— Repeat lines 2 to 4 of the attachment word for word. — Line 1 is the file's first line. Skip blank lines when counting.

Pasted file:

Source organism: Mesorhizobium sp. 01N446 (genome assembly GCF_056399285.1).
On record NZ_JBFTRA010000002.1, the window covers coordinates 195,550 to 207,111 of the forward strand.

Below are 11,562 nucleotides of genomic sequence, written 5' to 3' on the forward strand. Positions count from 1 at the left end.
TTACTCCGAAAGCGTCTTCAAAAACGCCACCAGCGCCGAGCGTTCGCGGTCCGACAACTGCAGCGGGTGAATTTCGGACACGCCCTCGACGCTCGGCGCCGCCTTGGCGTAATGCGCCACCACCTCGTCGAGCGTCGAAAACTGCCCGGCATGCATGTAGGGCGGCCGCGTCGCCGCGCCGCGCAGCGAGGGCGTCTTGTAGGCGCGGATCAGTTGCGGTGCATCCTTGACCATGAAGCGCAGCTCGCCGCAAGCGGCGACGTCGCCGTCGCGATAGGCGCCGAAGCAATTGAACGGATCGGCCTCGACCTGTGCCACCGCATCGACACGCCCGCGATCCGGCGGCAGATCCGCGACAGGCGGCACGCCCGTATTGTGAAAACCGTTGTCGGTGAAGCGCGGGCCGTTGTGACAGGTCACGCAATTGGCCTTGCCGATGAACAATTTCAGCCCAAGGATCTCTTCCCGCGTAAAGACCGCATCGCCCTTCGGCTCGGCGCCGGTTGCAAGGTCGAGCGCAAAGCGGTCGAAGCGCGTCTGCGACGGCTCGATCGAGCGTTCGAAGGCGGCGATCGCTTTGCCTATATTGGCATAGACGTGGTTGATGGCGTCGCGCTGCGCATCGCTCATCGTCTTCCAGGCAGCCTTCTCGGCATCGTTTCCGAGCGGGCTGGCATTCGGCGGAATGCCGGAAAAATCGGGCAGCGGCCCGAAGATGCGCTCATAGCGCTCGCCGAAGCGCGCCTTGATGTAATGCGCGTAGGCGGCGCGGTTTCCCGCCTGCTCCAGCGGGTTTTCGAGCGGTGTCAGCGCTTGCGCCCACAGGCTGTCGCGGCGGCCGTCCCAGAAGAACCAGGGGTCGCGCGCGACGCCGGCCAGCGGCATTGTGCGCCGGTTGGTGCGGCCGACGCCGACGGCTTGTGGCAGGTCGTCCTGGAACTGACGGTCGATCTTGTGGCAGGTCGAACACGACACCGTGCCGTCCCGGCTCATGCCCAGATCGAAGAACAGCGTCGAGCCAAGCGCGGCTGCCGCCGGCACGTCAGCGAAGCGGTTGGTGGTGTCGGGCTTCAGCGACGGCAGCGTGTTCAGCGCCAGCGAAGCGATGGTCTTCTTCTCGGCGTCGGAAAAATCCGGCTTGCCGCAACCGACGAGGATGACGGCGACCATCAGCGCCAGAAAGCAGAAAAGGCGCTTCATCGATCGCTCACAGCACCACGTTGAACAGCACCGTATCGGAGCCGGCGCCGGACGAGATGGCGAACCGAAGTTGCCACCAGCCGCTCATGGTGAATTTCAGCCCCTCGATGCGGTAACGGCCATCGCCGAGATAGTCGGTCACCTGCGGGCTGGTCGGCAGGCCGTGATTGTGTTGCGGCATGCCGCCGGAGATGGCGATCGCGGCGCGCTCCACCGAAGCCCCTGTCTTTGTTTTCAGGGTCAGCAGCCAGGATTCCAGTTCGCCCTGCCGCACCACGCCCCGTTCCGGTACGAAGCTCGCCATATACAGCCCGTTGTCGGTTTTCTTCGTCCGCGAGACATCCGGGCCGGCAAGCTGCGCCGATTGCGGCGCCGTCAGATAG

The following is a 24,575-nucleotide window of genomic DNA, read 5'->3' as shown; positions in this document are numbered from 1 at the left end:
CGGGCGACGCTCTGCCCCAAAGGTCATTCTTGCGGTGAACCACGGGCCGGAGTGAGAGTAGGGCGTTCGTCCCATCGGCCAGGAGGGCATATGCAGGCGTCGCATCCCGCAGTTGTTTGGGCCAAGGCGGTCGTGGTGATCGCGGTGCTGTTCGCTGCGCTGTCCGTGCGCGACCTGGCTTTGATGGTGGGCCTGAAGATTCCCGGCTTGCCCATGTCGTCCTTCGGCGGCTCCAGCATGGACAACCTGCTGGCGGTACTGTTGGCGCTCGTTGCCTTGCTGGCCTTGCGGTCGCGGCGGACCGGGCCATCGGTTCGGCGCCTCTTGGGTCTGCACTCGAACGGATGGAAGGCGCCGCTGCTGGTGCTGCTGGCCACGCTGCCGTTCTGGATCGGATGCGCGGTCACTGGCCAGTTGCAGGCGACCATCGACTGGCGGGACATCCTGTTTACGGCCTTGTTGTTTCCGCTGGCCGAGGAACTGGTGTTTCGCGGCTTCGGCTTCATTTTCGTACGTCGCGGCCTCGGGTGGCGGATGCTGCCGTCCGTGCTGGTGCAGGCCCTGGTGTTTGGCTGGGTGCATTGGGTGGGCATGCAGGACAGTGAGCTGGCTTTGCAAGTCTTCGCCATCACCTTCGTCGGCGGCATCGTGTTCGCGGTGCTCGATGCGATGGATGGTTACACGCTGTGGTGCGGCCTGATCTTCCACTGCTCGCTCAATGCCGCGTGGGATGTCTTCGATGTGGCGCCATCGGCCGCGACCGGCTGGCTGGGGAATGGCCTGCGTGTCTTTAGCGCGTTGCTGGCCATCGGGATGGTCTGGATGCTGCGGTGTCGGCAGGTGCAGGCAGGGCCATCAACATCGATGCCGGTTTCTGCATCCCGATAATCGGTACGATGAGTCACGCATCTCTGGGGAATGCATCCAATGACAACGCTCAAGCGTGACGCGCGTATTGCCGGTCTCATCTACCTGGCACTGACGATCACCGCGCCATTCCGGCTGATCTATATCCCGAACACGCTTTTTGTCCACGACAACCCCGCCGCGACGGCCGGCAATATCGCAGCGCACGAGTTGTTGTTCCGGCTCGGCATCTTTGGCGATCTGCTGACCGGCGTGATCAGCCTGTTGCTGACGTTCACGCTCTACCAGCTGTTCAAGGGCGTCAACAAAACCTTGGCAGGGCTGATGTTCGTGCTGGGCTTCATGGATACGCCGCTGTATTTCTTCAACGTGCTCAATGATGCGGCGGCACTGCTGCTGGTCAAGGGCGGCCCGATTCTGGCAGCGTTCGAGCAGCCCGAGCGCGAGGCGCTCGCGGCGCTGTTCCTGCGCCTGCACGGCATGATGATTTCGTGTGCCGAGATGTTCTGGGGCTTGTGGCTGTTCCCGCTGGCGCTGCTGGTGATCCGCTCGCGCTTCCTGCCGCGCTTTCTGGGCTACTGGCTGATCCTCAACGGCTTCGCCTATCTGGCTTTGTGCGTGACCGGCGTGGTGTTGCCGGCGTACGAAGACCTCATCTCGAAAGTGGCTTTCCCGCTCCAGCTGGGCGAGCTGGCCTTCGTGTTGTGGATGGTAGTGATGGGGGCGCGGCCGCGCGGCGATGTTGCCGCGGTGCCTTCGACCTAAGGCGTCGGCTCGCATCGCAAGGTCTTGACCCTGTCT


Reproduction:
On record NZ_JBFTRA010000002.1, the window covers coordinates 195,550 to 207,111 of the forward strand.

Below are 11,562 nucleotides of genomic sequence, written 5' to 3' on the forward strand. Positions count from 1 at the left end.
TTACTCCGAAAGCGTCTTCAAAAACGCCACCAGCGCCGAGCGTTCGCGGTCCGACAACTGCAGCGGGTGAATTTCGGACACGCCCTCGACGCTCGGCGCCGCCTTGGCGTAATGCGCCACCACCTCGTCGAGCGTCGAAAACTGCCCGGCATGCATGTAGGGCGGCCGCGTCGCCGCGCCGCGCAGCGAGGGCGTCTTGTAGGCGCGGATCAGTTGCGGTGCATCCTTGACCATGAAGCGCAGCTCGCCGCAAGCGGCGACGTCGCCGTCGCGATAGGCGCCGAAGCAATTGAACGGATCGGCCTCGACCTGTGCCACCGCATCGACACGCCCGCGATCCGGCGGCAGATCCGCGACAGGCGGCACGCCCGTATTGTGAAAACCGTTGTCGGTGAAGCGCGGGCCGTTGTGACAGGTCACGCAATTGGCCTTGCCGATGAACAATTTCAGCCCAAGGATCTCTTCCCGCGTAAAGACCGCATCGCCCTTCGGCTCGGCGCCGGTTGCAAGGTCGAGCGCAAAGCGGTCGAAGCGCGTCTGCGACGGCTCGATCGAGCGTTCGAAGGCGGCGATCGCTTTGCCTATATTGGCATAGACGTGGTTGATGGCGTCGCGCTGCGCATCGCTCATCGTCTTCCAGGCAGCCTTCTCGGCATCGTTTCCGAGCGGGCTGGCATTCGGCGGAATGCCGGAAAAATCGGGCAGCGGCCCGAAGATGCGCTCATAGCGCTCGCCGAAGCGCGCCTTGATGTAATGCGCGTAGGCGGCGCGGTTTCCCGCCTGCTCCAGCGGGTTTTCGAGCGGTGTCAGCGCTTGCGCCCACAGGCTGTCGCGGCGGCCGTCCCAGAAGAACCAGGGGTCGCGCGCGACGCCGGCCAGCGGCATTGTGCGCCGGTTGGTGCGGCCGACGCCGACGGCTTGTGGCAGGTCGTCCTGGAACTGACGGTCGATCTTGTGGCAGGTCGAACACGACACCGTGCCGTCCCGGCTCATGCCCAGATCGAAGAACAGCGTCGAGCCAAGCGCGGCTGCCGCCGGCACGTCAGCGAAGCGGTTGGTGGTGTCGGGCTTCAGCGACGGCAGCGTGTTCAGCGCCAGCGAAGCGATGGTCTTCTTCTCGGCGTCGGAAAAATCCGGCTTGCCGCAACCGACGAGGATGACGGCGACCATCAGCGCCAGAAAGCAGAAAAGGCGCTTCATCGATCGCTCACAGCACCACGTTGAACAGCACCGTATCGGAGCCGGCGCCGGACGAGATGGCGAACCGAAGTTGCCACCAGCCGCTCATGGTGAATTTCAGCCCCTCGATGCGGTAACGGCCATCGCCGAGATAGTCGGTCACCTGCGGGCTGGTCGGCAGGCCGTGATTGTGTTGCGGCATGCCGCCGGAGATGGCGATCGCGGCGCGCTCCACCGAAGCCCCTGTCTTTGTTTTCAGGGTCAGCAGCCAGGATTCCAGTTCGCCCTGCCGCACCACGCCCCGTTCCGGTACGAAGCTCGCCATATACAGCCCGTTGTCGGTTTTCTTCGTCCGCGAGACATCCGGGCCGGCAAGCTGCGCCGATTGCGGCGCCGTCAGATAG